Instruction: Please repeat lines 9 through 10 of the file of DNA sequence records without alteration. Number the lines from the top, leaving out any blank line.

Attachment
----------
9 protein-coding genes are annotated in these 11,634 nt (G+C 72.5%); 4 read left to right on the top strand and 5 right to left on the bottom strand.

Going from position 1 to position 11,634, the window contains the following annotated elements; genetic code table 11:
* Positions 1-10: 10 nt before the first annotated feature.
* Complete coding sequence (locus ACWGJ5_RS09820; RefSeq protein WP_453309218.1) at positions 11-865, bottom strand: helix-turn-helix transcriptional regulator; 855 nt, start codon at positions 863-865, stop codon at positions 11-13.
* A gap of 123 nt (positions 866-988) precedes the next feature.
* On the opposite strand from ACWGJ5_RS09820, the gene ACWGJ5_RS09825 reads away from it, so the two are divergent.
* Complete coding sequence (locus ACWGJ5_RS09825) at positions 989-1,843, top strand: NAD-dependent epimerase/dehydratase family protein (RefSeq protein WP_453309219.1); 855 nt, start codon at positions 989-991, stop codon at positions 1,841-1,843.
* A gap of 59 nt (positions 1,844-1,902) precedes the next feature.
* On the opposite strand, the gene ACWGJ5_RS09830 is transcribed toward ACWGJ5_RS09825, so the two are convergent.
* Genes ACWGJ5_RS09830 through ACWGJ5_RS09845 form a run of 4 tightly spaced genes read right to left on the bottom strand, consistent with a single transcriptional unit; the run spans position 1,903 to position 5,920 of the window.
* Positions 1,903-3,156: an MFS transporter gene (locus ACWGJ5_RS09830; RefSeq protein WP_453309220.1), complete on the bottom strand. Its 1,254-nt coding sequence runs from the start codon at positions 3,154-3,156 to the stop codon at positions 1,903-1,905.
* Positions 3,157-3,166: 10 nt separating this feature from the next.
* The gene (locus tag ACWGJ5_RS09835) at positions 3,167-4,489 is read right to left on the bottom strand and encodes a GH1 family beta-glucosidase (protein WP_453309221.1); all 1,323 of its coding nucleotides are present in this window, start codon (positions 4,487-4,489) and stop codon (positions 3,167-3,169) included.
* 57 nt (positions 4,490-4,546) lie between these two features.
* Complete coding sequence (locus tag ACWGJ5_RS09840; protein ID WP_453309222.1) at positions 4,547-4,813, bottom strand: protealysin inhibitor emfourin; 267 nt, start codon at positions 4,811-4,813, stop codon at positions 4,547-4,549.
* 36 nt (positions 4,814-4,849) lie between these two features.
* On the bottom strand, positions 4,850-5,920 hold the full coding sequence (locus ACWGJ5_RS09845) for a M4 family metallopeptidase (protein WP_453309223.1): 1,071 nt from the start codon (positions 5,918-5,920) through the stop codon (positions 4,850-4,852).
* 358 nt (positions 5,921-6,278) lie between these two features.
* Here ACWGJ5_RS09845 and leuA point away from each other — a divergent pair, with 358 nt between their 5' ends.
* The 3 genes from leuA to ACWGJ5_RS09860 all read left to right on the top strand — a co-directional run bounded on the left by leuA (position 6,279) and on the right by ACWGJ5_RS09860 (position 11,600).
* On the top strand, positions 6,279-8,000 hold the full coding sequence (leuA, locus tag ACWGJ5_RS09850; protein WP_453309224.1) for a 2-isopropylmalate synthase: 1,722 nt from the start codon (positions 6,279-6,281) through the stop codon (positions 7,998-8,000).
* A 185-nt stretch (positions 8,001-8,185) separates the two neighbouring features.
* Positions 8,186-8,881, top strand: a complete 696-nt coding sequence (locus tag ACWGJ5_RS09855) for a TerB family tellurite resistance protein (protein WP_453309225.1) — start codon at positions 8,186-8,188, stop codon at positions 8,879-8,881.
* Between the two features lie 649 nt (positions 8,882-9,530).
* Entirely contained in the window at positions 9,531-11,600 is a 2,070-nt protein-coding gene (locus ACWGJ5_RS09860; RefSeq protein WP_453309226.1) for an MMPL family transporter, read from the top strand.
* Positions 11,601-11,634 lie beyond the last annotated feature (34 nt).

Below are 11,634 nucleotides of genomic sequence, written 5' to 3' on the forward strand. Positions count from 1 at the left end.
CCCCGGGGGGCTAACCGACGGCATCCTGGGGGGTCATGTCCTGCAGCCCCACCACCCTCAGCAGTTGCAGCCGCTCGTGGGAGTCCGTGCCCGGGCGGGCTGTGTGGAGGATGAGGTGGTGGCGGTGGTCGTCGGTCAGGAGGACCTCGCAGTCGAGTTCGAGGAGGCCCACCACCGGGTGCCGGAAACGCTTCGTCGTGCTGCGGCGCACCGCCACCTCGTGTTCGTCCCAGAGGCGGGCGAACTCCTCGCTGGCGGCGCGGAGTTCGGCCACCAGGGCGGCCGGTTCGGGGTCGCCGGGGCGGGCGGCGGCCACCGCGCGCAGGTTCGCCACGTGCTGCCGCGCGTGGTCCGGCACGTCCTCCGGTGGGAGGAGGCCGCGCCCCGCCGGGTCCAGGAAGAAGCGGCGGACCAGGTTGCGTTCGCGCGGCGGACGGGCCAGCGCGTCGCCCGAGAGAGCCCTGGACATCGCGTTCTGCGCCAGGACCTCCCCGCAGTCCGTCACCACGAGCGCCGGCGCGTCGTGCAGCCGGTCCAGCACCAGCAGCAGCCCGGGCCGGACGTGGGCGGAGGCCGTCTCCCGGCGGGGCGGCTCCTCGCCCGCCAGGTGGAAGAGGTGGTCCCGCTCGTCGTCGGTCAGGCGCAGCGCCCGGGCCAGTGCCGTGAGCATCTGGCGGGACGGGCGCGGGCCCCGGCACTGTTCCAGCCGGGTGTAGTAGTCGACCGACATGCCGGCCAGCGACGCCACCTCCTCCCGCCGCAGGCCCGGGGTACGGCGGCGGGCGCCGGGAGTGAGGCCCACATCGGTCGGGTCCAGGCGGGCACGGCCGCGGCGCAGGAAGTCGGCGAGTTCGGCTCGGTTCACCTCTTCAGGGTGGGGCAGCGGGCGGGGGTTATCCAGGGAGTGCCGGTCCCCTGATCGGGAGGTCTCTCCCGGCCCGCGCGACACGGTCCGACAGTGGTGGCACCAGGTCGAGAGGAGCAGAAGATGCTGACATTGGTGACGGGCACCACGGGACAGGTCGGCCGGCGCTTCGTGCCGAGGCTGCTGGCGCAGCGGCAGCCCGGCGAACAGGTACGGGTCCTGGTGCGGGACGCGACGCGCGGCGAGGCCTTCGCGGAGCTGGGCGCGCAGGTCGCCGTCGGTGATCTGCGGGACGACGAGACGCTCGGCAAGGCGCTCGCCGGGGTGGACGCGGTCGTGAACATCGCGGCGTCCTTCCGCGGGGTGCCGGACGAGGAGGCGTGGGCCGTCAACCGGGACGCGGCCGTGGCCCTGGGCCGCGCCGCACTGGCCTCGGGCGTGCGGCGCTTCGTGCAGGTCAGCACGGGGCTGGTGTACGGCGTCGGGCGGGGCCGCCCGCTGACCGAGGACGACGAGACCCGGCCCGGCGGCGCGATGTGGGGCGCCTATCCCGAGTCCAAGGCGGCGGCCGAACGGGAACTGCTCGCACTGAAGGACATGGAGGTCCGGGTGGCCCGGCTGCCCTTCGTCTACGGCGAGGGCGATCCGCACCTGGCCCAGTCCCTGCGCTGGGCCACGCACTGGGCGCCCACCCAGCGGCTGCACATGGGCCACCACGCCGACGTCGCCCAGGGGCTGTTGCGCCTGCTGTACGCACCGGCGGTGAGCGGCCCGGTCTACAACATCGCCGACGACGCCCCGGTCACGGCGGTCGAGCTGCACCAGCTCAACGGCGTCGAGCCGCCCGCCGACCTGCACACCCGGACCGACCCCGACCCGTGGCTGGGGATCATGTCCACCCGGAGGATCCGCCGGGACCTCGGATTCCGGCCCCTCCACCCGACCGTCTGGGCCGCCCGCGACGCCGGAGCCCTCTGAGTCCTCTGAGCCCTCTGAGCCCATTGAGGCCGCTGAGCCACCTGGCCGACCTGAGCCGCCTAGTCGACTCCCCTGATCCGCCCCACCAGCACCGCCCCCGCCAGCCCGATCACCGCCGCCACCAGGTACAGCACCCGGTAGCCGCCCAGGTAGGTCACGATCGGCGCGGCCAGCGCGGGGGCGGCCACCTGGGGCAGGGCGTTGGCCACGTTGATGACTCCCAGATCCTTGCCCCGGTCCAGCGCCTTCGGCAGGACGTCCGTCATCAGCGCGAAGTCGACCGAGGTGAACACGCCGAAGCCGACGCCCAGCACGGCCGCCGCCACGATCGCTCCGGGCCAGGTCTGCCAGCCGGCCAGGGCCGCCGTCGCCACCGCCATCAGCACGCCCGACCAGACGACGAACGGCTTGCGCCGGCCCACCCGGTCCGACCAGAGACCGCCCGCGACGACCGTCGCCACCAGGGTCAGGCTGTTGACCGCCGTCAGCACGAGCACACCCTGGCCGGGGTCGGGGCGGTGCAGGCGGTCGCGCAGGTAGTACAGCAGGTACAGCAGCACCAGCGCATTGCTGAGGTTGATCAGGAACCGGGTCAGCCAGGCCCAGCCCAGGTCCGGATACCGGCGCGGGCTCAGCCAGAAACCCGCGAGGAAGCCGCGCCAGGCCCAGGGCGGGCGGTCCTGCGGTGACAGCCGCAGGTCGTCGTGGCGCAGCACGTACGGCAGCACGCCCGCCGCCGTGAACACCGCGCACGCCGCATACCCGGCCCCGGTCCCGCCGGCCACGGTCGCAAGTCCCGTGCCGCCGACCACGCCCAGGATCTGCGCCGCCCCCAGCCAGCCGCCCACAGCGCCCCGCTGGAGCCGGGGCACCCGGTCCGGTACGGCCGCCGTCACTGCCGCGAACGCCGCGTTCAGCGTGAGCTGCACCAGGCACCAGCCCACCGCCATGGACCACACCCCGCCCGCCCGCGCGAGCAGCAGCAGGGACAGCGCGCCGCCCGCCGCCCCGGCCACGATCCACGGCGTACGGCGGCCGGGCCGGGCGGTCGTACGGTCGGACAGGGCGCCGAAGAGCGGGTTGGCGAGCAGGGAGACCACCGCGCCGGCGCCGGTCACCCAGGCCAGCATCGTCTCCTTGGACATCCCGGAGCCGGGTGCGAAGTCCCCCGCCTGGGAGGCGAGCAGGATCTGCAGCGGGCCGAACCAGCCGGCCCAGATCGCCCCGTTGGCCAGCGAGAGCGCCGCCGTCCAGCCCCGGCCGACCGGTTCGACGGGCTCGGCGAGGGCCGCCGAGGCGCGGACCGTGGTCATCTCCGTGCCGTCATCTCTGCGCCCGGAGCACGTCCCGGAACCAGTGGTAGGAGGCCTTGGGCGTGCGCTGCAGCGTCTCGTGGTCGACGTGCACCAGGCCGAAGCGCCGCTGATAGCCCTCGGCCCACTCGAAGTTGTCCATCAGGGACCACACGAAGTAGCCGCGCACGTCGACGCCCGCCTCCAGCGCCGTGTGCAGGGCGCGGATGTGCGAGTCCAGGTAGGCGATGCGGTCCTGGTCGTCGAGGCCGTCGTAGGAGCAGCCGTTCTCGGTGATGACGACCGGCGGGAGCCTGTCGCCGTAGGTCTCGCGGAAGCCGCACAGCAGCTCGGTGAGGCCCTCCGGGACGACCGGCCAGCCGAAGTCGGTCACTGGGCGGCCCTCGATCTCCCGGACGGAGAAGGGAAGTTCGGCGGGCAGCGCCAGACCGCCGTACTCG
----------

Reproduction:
* On the opposite strand, the gene ACWGJ5_RS09830 is transcribed toward ACWGJ5_RS09825, so the two are convergent.
* Genes ACWGJ5_RS09830 through ACWGJ5_RS09845 form a run of 4 tightly spaced genes read right to left on the bottom strand, consistent with a single transcriptional unit; the run spans position 1,903 to position 5,920 of the window.